Tuesday, March 17, 2009


I want to start a club of letter-writers! We will bring back the beautiful art of letter-writing in the age of the txt, when there's not even enough time for vowels, let alone poetical flourishes... We will sit at desks with red wine in front of us and write long, detailed, thoughtful letters to one another. These days the only exciting things that come by post are story acceptances. The rest is administrative drivel, never touched by human hand save in the very last moment when the postie lifts it from the bag and shoves it through the slot. Imagine receiving a letter from an old friend instead of an 'add' on Facebook. That little leap of the heart when you see your name in handwriting on the envelope, when you feel the thickness of the folded letter within.

It saddens me that most people can't write. They really, really can't. I mark psychology essays sometimes, and the standard is staggeringly abysmal. I read people's funding submissions, and they can't even say what they mean in simple clear sentences. It's turgid, ghastly, weasel-word-ridden drivel. I'd like us all to be poets, delighting one another with our wit and invention and sparking ever wilder, bolder leaps of fancy and whimsy and humour and insight. I guess there never was a time when we were all poets, but at least we could spell, and we had lovely handwriting, and we could recite a few lines of Blake or Wordsworth.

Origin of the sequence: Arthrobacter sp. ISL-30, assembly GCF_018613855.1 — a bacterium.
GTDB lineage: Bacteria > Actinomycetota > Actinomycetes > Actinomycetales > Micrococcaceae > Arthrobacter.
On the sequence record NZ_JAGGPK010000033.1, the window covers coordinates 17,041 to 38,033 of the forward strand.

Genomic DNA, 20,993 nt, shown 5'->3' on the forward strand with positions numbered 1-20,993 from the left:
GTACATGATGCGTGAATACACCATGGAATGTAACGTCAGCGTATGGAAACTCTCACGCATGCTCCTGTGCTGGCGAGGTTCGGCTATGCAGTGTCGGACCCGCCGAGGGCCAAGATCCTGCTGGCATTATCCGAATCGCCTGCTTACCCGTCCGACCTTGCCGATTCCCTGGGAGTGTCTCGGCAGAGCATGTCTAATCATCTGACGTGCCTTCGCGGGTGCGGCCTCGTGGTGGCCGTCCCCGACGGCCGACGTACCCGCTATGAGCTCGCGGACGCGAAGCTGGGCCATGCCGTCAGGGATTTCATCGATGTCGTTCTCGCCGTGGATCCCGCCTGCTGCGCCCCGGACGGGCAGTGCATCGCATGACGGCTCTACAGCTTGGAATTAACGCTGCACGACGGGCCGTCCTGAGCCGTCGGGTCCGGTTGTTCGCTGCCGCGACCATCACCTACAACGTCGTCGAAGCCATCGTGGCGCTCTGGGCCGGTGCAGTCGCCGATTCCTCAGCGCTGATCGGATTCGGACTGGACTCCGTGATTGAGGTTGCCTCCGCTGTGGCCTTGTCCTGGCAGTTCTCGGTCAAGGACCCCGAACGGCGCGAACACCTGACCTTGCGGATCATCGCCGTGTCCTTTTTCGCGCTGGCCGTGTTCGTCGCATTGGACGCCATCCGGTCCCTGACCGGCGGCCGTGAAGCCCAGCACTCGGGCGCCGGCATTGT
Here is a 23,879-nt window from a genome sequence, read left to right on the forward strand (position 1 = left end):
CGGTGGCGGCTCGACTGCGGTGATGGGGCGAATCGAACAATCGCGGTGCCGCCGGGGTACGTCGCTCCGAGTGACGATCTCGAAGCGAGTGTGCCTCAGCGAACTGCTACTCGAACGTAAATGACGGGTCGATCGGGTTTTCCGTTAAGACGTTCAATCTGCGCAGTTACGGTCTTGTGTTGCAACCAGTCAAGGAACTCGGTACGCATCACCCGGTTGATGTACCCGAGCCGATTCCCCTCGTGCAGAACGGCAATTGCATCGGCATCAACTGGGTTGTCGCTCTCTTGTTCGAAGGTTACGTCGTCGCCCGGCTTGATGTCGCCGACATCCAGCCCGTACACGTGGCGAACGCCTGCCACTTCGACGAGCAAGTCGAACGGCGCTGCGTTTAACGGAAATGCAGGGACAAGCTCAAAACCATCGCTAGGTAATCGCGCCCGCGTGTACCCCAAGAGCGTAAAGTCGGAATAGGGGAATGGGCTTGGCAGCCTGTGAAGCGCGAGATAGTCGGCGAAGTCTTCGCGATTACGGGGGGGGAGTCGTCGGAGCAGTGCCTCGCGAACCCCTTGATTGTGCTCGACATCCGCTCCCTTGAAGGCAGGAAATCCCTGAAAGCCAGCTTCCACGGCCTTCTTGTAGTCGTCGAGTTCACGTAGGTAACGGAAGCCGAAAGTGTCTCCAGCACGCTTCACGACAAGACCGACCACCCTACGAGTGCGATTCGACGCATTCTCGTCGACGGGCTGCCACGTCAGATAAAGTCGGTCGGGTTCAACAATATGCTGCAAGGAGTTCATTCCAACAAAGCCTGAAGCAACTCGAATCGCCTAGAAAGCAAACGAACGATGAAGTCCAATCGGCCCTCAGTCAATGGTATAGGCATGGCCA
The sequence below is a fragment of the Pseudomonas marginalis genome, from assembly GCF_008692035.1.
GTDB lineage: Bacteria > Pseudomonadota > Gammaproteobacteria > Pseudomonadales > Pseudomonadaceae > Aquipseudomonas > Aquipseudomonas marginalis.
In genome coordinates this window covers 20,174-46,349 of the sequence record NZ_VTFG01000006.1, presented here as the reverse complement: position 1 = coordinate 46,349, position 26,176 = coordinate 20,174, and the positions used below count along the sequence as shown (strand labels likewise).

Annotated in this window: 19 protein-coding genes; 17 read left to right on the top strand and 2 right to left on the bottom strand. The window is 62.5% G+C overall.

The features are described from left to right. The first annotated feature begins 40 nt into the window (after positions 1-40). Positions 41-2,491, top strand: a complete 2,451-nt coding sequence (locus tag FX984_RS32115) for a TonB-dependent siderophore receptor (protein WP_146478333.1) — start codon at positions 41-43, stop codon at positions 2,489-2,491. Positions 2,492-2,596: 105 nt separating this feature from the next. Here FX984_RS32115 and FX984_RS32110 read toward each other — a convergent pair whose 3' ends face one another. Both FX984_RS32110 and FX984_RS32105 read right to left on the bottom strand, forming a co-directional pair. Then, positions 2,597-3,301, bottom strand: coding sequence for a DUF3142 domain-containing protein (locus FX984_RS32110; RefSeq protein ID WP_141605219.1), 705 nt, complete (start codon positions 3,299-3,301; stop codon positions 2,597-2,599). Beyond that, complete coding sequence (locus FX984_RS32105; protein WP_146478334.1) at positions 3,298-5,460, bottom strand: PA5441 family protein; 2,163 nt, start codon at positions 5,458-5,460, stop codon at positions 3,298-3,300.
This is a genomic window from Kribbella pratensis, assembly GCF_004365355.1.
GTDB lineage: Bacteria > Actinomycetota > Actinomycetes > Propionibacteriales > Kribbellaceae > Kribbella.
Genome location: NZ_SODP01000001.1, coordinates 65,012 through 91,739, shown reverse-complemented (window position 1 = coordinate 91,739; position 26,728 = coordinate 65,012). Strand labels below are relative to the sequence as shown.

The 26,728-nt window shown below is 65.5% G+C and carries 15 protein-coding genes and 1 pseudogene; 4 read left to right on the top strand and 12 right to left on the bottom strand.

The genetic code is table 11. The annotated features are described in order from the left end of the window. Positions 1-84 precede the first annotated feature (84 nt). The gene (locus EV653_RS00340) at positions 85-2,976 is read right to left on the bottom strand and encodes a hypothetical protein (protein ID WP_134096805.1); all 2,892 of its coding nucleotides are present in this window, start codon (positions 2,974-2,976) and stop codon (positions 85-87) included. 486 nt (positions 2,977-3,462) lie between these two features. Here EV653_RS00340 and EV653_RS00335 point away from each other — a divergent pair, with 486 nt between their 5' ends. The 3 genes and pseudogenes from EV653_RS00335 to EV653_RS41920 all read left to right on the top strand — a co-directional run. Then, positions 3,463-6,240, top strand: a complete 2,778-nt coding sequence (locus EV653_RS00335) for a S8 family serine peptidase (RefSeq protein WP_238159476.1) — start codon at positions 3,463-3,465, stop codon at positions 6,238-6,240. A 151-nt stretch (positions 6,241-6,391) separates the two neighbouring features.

I have written one love letter in my life. Apart from the adolescent tragedies which, if they still exist, are sufficient reason for me never to stand for public office. Worse than Pauline Hanson. Far worse. I have written one real love letter in my life, and I did it in Microsoft Word. Printed it out, for Christ's sake, in Times New Roman or Garamond or something, and put it in her letterbox, along with the panties she'd inadvertently left in my bed. What was I thinking? I've lived forty years and in that time I've only really written one love letter and I fucking well did it on a word processor. Which meant of course that I got to keep a copy in My Documents, in the folder named 'love', I suppose. It would have been better to scribble it in shitty red biro on the back of a torn phone bill than do it in Word. A love letter is a physical object, like a feather, a pressed flower. It is not 'information'. You cannot 'keep a copy'. There is no 'copy'. There is the love letter and the love ketter is the love letter is the love letter. I kept a copy, because I thought it was a good love letter, but I missed the point that you have to give it away. Like love itself, you can't have your cake and eat it, give it and hold onto it at the same time. It destroys the very small, almost imperceptible magic that is in the letter. 

One decent love letter in my whole life and I did it on the computer! I wonder if she kept it anyway.

Friday, March 13, 2009

Excerpt from 'Different Kinds of Heaven' (formerly 'Zoe and May')